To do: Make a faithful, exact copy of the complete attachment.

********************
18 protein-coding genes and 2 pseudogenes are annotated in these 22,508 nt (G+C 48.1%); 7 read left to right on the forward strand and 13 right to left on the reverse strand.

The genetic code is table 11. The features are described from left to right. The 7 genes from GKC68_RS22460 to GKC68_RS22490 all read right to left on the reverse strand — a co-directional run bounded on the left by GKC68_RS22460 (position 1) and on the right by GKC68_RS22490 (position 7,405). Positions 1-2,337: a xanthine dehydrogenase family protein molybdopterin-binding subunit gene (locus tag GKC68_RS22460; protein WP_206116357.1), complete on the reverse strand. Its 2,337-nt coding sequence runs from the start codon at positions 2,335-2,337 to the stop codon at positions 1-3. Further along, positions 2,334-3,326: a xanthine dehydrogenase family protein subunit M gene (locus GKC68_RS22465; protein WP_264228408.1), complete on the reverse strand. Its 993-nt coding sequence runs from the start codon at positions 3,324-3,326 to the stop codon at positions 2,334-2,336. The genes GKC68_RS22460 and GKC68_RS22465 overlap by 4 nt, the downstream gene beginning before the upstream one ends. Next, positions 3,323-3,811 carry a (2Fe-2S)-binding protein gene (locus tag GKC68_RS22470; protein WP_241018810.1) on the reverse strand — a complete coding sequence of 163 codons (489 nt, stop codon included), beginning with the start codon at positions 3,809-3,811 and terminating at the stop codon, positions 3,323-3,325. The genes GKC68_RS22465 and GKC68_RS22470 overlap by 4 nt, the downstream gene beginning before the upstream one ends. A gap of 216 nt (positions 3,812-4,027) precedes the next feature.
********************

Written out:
18 protein-coding genes and 2 pseudogenes are annotated in these 22,508 nt (G+C 48.1%); 7 read left to right on the forward strand and 13 right to left on the reverse strand.

The genetic code is table 11. The features are described from left to right. The 7 genes from GKC68_RS22460 to GKC68_RS22490 all read right to left on the reverse strand — a co-directional run bounded on the left by GKC68_RS22460 (position 1) and on the right by GKC68_RS22490 (position 7,405). Positions 1-2,337: a xanthine dehydrogenase family protein molybdopterin-binding subunit gene (locus tag GKC68_RS22460; protein WP_206116357.1), complete on the reverse strand. Its 2,337-nt coding sequence runs from the start codon at positions 2,335-2,337 to the stop codon at positions 1-3. Further along, positions 2,334-3,326: a xanthine dehydrogenase family protein subunit M gene (locus GKC68_RS22465; protein WP_264228408.1), complete on the reverse strand. Its 993-nt coding sequence runs from the start codon at positions 3,324-3,326 to the stop codon at positions 2,334-2,336. The genes GKC68_RS22460 and GKC68_RS22465 overlap by 4 nt, the downstream gene beginning before the upstream one ends. Next, positions 3,323-3,811 carry a (2Fe-2S)-binding protein gene (locus tag GKC68_RS22470; protein WP_241018810.1) on the reverse strand — a complete coding sequence of 163 codons (489 nt, stop codon included), beginning with the start codon at positions 3,809-3,811 and terminating at the stop codon, positions 3,323-3,325. The genes GKC68_RS22465 and GKC68_RS22470 overlap by 4 nt, the downstream gene beginning before the upstream one ends. A gap of 216 nt (positions 3,812-4,027) precedes the next feature.